Collaboration intelligence allows organizations to gain deeper understanding of how employees are interacting. For example, it can address such questions as:
- Are employees relatively siloed or collaborating across the organization?
- Do they tend to have more frequent interactions but with fewer people, or broader but somewhat weaker connections?
- Do they tend to interact with similarly situated colleagues or up the chain with managers?
For law firms, this could produce insights on how interactions take place within and across matter teams and practice groups, as well as among other groups such as mentors, affinity groups and other diversity, equity & inclusion (DEI) initiatives.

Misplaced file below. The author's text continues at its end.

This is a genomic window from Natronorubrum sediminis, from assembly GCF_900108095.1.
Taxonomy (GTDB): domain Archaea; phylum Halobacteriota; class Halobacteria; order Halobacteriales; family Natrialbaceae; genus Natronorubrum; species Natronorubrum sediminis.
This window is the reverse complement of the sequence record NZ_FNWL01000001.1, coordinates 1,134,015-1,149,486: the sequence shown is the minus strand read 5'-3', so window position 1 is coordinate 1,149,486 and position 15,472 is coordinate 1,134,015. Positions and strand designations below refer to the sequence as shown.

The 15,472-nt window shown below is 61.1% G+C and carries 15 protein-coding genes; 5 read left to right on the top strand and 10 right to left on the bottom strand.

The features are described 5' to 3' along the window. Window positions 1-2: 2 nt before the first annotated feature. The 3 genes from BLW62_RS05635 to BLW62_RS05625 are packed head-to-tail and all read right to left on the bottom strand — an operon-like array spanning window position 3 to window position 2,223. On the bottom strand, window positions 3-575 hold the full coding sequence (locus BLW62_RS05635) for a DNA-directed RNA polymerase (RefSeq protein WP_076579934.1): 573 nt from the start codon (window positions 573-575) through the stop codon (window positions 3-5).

Employee satisfaction & retention
Our collaboration intelligence analysis also revealed patterns between engagement and employee retention. In particular, we zeroed in on employees who had left their company. We thought these people were probably in more meetings, leading to Zoom fatigue and meeting burnout. What we found, however, was actually the opposite.
Departed employees averaged 29% fewer meetings — in particular, they had barely half the number of one-on-one meetings, and they were also less likely to host meetings. It’s possible that such employees may have felt they somehow had fewer opportunities to have their voice be heard than others did, or that their views were less valued.